· the female master status area is the family, employment is subsidiary to it;

· the male master status area is employment, the family is subsidiary to it;

· together, they form a complementary system that can exist in several variants, the traditional model being just one extreme case where each partner’s sex-specifically dominant status area excludes the other one; in most empirical cases today the dominance of one field is less exclusive and moreover, its expression varies across the family phases. This does not mean however that is has entirely disappeared.

So we come to the conclusion that the sexist gender order in the family has become flexible, but that it remains largely alive in a modernized form.

6. Conclusion: Family Traditionalism is not Dead, it is Rather Being Modernized

Our exploration of recent Swiss data on couples and their internal organization has produced convergent evidence in accordance with many results of other studies from different countries (see once more the detailed literature overviews by Shelton & John 1996, Shelton 1999, Bielby 1999, or Coltrane 2000); for our purpose, it can be summarized in the following way:

1. In a synchronic perspective, different types of (internal) family regulation vary considerably, especially the dimension of task inequality between women and men, whereas their general change over the last thirty years seems relatively moderate. No single type predominates, neither the fully traditional one which still exists, nor any opposite or inverse type. The main departure from the traditional model is the more widespread employment of non-single women, much more than certain trends towards less inequality in the family.

2. We find a strong asymmetry concerning the partners’ patterns of handling the parallelism of family and employment obligations. Male participation profiles are mainly organized around employment that remains, to a very large extent, fixed on full-time enrolment, leaving only little room for family duties. Female participation profiles pivot around the family. They entail work loads that vary strongly between typical phases of family life and affect women’s employment while men’s remains unaffected.

3. Thus, according to our evidence, the male breadwinner model has much less disappeared than folk and media wisdom would have it and than statistical data on male and female employment seem to reveal (if not longitudinal and properly differentiated). It has, however, changed its appearance: men’s employment careers are steady and tendencially ascending, women’s careers are broken and static or descending.39

4. The overall result is that only a minority of women living in couples stay permanently out of the field of employment (but still about one third), others attune their occupational life to lesser and not necessarily constant extents to the family life cycle, which itself varies according to a calendar or agenda that is largely set by extra-familial institutions.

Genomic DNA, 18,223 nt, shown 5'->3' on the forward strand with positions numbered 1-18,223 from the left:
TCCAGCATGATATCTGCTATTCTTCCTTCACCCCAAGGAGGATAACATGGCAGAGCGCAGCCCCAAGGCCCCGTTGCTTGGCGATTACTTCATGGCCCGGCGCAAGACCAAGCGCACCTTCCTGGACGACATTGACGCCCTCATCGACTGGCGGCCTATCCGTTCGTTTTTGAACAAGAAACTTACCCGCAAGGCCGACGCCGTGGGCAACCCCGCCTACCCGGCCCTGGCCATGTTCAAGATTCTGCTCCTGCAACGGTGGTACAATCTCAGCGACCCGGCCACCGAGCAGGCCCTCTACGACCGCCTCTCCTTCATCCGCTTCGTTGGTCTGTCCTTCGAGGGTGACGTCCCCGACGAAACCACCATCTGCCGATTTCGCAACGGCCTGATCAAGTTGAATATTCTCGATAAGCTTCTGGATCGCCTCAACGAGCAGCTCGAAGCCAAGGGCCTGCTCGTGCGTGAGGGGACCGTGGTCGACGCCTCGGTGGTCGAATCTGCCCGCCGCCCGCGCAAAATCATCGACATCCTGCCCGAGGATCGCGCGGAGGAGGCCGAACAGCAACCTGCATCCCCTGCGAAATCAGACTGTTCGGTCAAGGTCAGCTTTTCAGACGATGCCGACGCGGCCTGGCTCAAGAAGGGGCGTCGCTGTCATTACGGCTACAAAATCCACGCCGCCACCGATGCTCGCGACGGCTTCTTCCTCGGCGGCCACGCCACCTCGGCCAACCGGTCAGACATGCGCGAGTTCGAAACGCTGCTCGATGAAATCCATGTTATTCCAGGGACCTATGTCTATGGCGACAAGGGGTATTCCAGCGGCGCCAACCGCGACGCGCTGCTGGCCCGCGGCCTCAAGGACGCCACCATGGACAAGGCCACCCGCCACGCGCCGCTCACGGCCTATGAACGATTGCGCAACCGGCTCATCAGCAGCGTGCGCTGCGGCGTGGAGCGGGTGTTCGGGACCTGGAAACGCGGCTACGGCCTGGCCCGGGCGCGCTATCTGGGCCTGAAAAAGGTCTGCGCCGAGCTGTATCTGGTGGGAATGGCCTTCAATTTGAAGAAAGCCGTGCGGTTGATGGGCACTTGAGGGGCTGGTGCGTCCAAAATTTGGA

Once a child has arrived, the calendar of family life is in fact largely determined by the social institutionalization of children’s upbringing, to the point that their school career has traditionally been used to define the phases of the family life cycle. This implies that individual couples have a limited leeway to influence the conditions under which the tasks and work loads typical of each phase can be honored. This gives to the institutional environment a considerable influence on a couple’s choices of internal organization. This influence is likely to be affected again by socialpolitical measures. If we found many signs of wide-spread normative egalitarianism among our respondents, it appears that this belongs more to the area of generalized beliefs and opinions than to personal convictions that would be strong enough to motivate decisions going against choices that are generally considered to be rational (like renouncing to parts of employment that induce greater losses of income – usually the man’s – for the sake of gender equality in the couple). It would be interesting to enlarge our questioning to the conditions and consequences of this situation. Let us just mention the beginning comparative research literature on the influence of the institutional frame-work in various societies on the rules relevant for the couples’ choices concerning the partners’ employment. These comparisons are working with adapted typologies of regimes of social policy (Pfau Effinger 1999, Künzler & Walter 1999, Korpi 2000, Boje & Almqvist 2000, Fux & Baumgartner 2001). Their interesting results show that the Swiss situation, that has been our focus, belongs to an especially « liberal », i.e., non-interventionist and de facto inequality-fostering regime otherwise typical of the Anglo-Saxon countries.